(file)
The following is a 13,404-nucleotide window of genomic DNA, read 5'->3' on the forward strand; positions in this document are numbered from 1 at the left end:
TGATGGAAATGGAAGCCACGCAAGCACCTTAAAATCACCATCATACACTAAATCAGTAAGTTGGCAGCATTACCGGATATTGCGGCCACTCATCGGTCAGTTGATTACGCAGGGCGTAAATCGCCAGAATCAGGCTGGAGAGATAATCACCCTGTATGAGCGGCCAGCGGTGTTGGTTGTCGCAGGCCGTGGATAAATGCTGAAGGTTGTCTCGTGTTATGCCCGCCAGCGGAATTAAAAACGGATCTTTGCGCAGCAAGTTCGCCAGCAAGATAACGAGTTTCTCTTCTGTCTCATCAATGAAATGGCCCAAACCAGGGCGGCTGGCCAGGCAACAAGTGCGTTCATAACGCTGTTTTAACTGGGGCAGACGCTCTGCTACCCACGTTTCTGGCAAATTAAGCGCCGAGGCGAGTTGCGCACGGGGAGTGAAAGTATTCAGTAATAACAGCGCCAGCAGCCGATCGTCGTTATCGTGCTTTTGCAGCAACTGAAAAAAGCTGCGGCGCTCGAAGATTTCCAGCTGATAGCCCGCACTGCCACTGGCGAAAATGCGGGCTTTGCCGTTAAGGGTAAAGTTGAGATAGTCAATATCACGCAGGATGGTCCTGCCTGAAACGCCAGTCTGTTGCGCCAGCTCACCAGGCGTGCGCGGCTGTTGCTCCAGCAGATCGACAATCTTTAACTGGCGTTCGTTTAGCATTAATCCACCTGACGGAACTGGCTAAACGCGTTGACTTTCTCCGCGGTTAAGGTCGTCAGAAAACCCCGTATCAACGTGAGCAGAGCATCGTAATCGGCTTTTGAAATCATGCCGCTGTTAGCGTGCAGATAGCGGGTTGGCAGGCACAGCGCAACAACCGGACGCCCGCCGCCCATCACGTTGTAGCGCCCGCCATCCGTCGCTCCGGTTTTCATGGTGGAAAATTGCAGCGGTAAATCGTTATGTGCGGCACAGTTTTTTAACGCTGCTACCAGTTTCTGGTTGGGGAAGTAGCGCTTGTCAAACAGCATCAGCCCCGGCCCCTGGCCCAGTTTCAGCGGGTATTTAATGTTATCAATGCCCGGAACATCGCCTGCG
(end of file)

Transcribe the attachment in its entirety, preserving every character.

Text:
The following is a 13,404-nucleotide window of genomic DNA, read 5'->3' on the forward strand; positions in this document are numbered from 1 at the left end:
TGATGGAAATGGAAGCCACGCAAGCACCTTAAAATCACCATCATACACTAAATCAGTAAGTTGGCAGCATTACCGGATATTGCGGCCACTCATCGGTCAGTTGATTACGCAGGGCGTAAATCGCCAGAATCAGGCTGGAGAGATAATCACCCTGTATGAGCGGCCAGCGGTGTTGGTTGTCGCAGGCCGTGGATAAATGCTGAAGGTTGTCTCGTGTTATGCCCGCCAGCGGAATTAAAAACGGATCTTTGCGCAGCAAGTTCGCCAGCAAGATAACGAGTTTCTCTTCTGTCTCATCAATGAAATGGCCCAAACCAGGGCGGCTGGCCAGGCAACAAGTGCGTTCATAACGCTGTTTTAACTGGGGCAGACGCTCTGCTACCCACGTTTCTGGCAAATTAAGCGCCGAGGCGAGTTGCGCACGGGGAGTGAAAGTATTCAGTAATAACAGCGCCAGCAGCCGATCGTCGTTATCGTGCTTTTGCAGCAACTGAAAAAAGCTGCGGCGCTCGAAGATTTCCAGCTGATAGCCCGCACTGCCACTGGCGAAAATGCGGGCTTTGCCGTTAAGGGTAAAGTTGAGATAGTCAATATCACGCAGGATGGTCCTGCCTGAAACGCCAGTCTGTTGCGCCAGCTCACCAGGCGTGCGCGGCTGTTGCTCCAGCAGATCGACAATCTTTAACTGGCGTTCGTTTAGCATTAATCCACCTGACGGAACTGGCTAAACGCGTTGACTTTCTCCGCGGTTAAGGTCGTCAGAAAACCCCGTATCAACGTGAGCAGAGCATCGTAATCGGCTTTTGAAATCATGCCGCTGTTAGCGTGCAGATAGCGGGTTGGCAGGCACAGCGCAACAACCGGACGCCCGCCGCCCATCACGTTGTAGCGCCCGCCATCCGTCGCTCCGGTTTTCATGGTGGAAAATTGCAGCGGTAAATCGTTATGTGCGGCACAGTTTTTTAACGCTGCTACCAGTTTCTGGTTGGGGAAGTAGCGCTTGTCAAACAGCATCAGCCCCGGCCCCTGGCCCAGTTTCAGCGGGTATTTAATGTTATCAATGCCCGGAACATCGCCTGCG